Redefining Papal Tombs: Pope Alexander VII Chigi as Patron

Hannah Ridenour

Bernini, "Bust of Pope Alexander VII Chigi," ca. 1660, Rome, Galleria Borghese (source - artstor.org)

Fig. 17. Bernini, “Bust of Pope Alexander VII Chigi,” ca. 1660, Rome, Galleria Borghese (source – artstor.org)

When Pope Urban VIII Barberini died in 1644, Bernini also fell from papal favoritism, in part because of the disastrous results of his bell towers for the façade of St. Peter’s, and in part because of the new pope’s, Innocent X’s (r. 1644-1655), disapproval of Barberini preferences.  The pope to follow him, however, would be almost as prolific of a patron to Bernini as Urban had been.  Pope Alexander VII Chigi (r. 1655-1667) commissioned from him the Cathedra Petri (the Chair of St. Peter), the Colonnade encircling St. Peter’s Square, and the Ponte Sant’Angelo, as well a number of personal projects and his tomb.[1]  He was the last great patron of Bernini, who was sixty-nine years old when Alexander died.  He entrusted Bernini with the execution of his tomb (fig. 2), having died before the final design was agreed upon.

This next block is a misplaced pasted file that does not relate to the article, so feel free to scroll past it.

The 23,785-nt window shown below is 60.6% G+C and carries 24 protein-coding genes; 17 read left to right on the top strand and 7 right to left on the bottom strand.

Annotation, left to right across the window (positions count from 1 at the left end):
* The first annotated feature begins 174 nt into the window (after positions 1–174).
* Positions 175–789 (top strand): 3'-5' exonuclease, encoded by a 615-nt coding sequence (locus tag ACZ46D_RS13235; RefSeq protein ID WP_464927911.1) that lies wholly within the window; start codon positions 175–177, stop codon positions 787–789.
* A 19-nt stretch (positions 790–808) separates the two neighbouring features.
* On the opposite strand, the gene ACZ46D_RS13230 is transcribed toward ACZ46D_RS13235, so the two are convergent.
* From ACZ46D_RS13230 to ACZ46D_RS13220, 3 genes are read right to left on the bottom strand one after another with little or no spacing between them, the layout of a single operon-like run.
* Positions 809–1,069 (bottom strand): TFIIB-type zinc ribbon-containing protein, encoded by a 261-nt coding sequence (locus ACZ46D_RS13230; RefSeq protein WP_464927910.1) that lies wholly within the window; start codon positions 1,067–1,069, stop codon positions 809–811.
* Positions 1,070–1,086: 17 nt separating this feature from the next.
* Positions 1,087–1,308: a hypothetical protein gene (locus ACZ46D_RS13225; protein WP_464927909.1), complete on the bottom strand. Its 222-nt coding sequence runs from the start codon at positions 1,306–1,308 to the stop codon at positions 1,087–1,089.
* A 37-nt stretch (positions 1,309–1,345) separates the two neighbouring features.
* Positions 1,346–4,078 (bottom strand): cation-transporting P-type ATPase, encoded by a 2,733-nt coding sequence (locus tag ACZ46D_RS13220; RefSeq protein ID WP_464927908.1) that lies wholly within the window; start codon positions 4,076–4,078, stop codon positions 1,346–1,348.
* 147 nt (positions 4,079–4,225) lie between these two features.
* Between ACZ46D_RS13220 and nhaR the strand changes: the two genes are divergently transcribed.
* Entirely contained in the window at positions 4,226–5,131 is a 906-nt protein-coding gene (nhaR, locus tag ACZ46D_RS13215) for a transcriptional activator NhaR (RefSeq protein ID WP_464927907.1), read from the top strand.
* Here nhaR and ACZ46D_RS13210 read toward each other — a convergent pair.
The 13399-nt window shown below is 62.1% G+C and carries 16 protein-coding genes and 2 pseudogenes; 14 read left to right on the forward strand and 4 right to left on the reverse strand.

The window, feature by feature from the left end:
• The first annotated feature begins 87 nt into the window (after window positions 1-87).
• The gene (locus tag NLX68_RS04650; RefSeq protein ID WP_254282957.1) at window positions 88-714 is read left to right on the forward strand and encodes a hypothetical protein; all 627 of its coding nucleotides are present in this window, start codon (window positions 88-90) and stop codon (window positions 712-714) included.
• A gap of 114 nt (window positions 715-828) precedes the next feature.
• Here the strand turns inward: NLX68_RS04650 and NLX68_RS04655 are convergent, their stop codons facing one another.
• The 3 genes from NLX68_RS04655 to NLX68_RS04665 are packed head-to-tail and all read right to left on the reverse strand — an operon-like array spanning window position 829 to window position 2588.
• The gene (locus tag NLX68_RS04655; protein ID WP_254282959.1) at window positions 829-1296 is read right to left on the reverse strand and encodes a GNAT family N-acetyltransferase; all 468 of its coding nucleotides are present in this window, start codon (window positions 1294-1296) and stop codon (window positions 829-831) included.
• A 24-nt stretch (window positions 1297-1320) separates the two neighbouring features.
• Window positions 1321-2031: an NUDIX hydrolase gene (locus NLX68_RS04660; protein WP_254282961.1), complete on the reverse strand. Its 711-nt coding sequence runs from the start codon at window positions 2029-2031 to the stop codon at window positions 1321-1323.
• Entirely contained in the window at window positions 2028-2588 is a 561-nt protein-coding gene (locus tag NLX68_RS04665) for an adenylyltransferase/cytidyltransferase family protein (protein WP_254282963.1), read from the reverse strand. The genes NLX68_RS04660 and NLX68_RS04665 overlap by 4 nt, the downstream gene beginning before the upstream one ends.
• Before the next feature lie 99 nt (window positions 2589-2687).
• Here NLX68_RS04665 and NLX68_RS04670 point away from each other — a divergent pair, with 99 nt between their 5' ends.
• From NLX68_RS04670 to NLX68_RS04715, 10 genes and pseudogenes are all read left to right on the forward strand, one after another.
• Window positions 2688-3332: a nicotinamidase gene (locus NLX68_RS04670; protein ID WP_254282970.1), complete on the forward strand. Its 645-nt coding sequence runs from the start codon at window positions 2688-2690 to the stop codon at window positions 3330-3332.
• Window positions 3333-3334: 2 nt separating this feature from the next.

Bernini, "Tomb of Alexander VII Chigi," ca. 1671-1678, Vatican, St. Peter's Basilica

Fig. 2. Bernini, “Tomb of Alexander VII Chigi,” ca. 1671-1678, Vatican, St. Peter’s Basilica (source – artstor.org)

 


[1] Bernini and the Birth of Baroque Portrait Sculpture, 146.